As a ‘green funeral’ trend grows in popularity, more people are planning burials that emphasize an organic return to the earth.
There’s no shortage of “soft” euphemisms for death—terms like “slipping away” or “the big sleep.” But there are blunter words, too, like “pushing up daisies” and “feeding the worms.”
Those blunt terms aren’t as widely used, and not just because they sound a bit morbid. It’s also because they’re rendered factually inaccurate by popular funerary practices. Embalming fluid and sturdy caskets seal away remains, making it harder for them to reintegrate with worms, daisies and the rest of nature.
But as a ‘green funeral’ trend grows in popularity, more people are planning burials that emphasize an organic return to the earth.
What Makes a Funeral “Green?”
According to Shari Wolf, founder of Natural Grace Funerals in Los Angeles, there’s one major thing that sets green funerals apart. “The biggest difference… is that we do not embalm the bodies,” she said. Instead, she and her team slow decomposition through refrigeration, then wrap the deceased in a shroud (or another simple, biodegradable container of the family’s choosing) before laying them to rest directly in the earth.
Three Types of Burial Land
The lack of embalming fluid and use of biodegradable materials aren’t all that set green burials apart, however. There are also three specific types of land where bodies are buried. There are Hybrid grounds (natural burial spaces set inside of conventional cemeteries), Natural grounds (settings that look more like scenic wilderness areas than graveyards) and Conservation grounds (wilderness areas preserved through funds from the burials). In most of these settings, you won’t encounter typical headstones. “If there’s a marker on top of the grave, then it would be a natural stone from that area,” Wolf said.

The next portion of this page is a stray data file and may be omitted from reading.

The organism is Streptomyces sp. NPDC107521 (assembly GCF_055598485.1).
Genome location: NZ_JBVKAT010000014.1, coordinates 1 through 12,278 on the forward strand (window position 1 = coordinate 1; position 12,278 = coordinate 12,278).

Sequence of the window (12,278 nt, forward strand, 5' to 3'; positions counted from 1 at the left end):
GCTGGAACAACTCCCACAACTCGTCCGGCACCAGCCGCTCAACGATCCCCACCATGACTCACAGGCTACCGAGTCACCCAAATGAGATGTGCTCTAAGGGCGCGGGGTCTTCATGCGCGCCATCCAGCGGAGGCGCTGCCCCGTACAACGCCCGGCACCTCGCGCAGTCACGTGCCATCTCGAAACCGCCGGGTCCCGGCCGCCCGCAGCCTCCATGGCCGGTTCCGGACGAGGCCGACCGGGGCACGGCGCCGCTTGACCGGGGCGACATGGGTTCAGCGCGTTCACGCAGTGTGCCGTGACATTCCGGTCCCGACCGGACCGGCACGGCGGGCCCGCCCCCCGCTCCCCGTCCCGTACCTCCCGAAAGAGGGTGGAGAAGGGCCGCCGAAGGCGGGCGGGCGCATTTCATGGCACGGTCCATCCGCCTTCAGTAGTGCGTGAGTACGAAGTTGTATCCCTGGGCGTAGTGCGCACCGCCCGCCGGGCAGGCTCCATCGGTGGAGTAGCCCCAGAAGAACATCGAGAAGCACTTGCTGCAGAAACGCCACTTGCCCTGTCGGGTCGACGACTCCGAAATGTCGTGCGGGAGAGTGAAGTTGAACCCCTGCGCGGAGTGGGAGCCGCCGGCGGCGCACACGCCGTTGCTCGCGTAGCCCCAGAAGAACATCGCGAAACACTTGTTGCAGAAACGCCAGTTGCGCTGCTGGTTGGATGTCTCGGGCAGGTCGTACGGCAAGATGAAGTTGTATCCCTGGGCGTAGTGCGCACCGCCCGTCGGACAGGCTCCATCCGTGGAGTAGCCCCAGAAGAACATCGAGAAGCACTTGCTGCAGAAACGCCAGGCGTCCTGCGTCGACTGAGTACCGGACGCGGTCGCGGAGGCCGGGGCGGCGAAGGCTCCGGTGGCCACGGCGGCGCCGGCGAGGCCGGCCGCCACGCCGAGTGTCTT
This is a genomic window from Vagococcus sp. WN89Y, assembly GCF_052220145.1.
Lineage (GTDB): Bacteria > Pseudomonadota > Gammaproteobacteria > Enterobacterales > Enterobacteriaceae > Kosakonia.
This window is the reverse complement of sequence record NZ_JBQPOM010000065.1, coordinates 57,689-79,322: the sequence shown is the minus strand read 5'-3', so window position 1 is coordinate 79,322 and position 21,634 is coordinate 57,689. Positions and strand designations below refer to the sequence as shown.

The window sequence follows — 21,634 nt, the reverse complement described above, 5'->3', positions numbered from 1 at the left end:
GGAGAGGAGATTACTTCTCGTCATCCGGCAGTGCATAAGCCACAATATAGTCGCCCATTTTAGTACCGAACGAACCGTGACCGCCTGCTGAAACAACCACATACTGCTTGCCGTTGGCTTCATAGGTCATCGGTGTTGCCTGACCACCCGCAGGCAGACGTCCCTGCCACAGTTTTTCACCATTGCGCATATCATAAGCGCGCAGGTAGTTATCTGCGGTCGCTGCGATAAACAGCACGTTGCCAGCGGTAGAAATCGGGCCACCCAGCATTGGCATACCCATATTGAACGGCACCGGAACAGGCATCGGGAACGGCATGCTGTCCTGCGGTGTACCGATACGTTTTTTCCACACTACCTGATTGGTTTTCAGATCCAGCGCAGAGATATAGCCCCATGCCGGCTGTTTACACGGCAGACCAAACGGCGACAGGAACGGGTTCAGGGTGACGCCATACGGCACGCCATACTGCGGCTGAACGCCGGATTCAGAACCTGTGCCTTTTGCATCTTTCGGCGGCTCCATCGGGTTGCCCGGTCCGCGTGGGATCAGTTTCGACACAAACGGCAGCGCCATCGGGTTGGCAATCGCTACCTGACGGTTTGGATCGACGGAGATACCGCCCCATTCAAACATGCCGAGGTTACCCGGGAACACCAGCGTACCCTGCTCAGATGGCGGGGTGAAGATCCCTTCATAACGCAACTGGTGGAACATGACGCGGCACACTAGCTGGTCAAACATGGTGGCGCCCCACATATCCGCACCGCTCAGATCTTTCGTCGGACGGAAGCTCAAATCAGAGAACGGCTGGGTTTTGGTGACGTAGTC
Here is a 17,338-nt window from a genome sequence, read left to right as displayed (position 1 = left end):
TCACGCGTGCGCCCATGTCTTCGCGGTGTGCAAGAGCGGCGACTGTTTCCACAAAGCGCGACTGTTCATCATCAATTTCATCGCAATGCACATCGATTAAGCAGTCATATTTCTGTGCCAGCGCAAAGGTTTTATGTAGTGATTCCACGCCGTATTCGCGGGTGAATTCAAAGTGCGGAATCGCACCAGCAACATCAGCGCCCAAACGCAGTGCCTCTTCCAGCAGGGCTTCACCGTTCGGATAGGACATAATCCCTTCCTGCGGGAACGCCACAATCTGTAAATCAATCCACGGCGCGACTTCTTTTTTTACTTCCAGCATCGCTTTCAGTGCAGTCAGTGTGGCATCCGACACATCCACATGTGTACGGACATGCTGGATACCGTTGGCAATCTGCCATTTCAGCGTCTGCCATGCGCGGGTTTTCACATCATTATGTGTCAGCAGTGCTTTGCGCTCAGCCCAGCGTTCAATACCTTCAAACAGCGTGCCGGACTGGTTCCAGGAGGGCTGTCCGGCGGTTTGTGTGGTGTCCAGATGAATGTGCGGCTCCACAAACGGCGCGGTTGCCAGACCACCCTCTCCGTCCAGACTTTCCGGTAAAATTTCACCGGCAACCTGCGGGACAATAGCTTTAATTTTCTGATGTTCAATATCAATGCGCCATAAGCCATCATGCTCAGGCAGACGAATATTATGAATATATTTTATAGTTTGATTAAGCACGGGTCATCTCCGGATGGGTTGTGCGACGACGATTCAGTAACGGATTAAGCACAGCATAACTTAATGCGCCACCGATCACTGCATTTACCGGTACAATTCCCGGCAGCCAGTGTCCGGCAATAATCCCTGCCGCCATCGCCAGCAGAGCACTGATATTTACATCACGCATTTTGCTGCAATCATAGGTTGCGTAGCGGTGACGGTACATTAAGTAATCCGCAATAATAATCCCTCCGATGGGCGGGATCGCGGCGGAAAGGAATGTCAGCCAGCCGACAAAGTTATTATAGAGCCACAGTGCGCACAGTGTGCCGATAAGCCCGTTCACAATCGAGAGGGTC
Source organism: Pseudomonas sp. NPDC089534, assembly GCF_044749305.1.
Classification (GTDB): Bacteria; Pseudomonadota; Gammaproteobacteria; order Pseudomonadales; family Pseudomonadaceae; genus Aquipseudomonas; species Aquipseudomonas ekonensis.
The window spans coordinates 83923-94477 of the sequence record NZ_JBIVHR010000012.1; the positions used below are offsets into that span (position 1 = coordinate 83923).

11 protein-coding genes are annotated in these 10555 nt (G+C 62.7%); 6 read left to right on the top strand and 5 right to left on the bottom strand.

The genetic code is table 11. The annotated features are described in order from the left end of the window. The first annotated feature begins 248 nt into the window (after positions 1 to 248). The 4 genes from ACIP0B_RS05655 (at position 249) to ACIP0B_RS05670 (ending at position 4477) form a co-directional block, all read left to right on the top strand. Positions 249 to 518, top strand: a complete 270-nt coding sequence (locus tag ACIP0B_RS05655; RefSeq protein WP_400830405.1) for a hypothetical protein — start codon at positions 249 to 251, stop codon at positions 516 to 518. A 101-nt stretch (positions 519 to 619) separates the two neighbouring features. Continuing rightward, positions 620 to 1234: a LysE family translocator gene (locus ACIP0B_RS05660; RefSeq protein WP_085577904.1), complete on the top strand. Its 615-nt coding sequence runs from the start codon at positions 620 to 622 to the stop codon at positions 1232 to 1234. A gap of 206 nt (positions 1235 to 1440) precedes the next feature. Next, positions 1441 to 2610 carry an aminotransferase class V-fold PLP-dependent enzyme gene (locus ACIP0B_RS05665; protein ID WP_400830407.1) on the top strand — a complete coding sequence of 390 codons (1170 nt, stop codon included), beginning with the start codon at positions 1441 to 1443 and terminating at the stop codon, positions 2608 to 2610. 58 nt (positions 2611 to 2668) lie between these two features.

People of all faiths and lifestyles plan green funerals. Gatherings range from traditional religious services to simple celebrations of life. But loved ones frequently participate in green burials more extensively than they would at a conventional funeral. “Families ask to be part of a natural burial very often. [It] may be even as simple as helping to fill back in the grave,” Wolf said. “People are able to embrace what they are experiencing and actually feel part of it, and… they come away with some healing and with some solace.”